Oh and one last thing: Forests could someday be a thing of the past.
Forests worldwide are being destroyed through deforestation and acid rain caused by pollution. And trees aren't just pretty to look at. They're essential for our survival and the health of our planet they create the air we breathe, control climate stability, and aid in water purification. So once the forests are gone, we'll lose out on a lot more than just scenic views.
So while Show-and-Tell 2025 was made specifically about Australian Prime Minister Tony Abbott, there's no denying that the effects of climate change are something all of us need to think about.
The truth is, the way we're treating the planet today has an effect on what's left behind for our children and their children.
The kids in this video no doubt are adorable, but this
isn't the kind of future I had in mind.
Modernizing the Education
In examining this issue, it may help to examine what the goal of the education system actually is. The stated goal of education in the United states is to prepare our youth with the knowledge and skills they need to function as a productive member of our society; both in the home sphere (balancing an account, budgeting expenses and the like) and the professional sphere (technical training, specialized knowledge in a particular field like medicine or engineering or other career related knowledge). To this end, we have endeavored to develop curriculum that provides the basic skill sets to be able to achieve this goal for every one of our youth. Primary to achieving this goal, the areas of Reading, Mathematics and Science have been identified as critical or fundamental to all the rest of knowledge. Without these basic blocks to build from, none of the rest of education can be successful and neither can our youth become successful adults, as easily, without them. As our society continues to progress technologically, this will only continue to become an even more prevalent issue. Experts already are projecting millions of high tech, high wage jobs that will exist in America with no qualified Americans to fill them within the next ten to fifteen years.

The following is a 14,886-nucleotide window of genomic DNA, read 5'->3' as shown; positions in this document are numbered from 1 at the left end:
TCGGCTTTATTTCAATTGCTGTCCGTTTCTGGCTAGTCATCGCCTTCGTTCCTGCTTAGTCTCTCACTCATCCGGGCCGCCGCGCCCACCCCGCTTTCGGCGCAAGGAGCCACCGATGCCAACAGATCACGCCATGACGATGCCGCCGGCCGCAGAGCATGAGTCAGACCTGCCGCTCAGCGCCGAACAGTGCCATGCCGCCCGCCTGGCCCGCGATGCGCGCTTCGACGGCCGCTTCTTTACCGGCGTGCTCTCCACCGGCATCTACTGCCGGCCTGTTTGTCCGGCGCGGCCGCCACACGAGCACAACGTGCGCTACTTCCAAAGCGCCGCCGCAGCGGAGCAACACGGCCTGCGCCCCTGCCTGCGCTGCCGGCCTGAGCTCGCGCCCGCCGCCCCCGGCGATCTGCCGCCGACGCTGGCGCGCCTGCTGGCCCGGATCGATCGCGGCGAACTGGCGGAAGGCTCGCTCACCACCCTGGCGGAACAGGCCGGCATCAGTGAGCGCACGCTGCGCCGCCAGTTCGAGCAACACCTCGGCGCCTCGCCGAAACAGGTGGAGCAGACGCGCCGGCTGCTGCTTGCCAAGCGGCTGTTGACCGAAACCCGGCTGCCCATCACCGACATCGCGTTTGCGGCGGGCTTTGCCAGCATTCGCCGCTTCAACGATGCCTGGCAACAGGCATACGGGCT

Looking at the current trends has convinced some experts that the problem is with the teachers. They propose to look at teacher performance by studying student performance on a per teacher basis. They say we need to encourage more "good" teachers and remove the "bad" ones. This is a foolish strategy that can only further degrade an already strained education system. It is not as simple as "good" and "bad" teachers. There are many confounding factors and it cannot be reliably said that a single teacher is the cause of a group of students' success or failure. It is not rewarding or punishing teachers that will solve this issue.
It has also been suggested that class size is the issue. Once a class contains more that the ideal number of students then the students' performance begins to suffer. Again, this cannot be used as a reliable predictor of any student's performance; this leaves the question of if this is really the cause of the issue either.
Current attempts to combat this issue have also attempted to alter the curriculum used within the classroom to better address the areas examined by the tests that are given to measure these metrics. This has led to decreased emphasis on such subjects as Art, Music and History; all of which are important for the continuation of culture and society. This is not a sustainable path either. Continuation of this approach will only hasten the degradation of our society as a whole.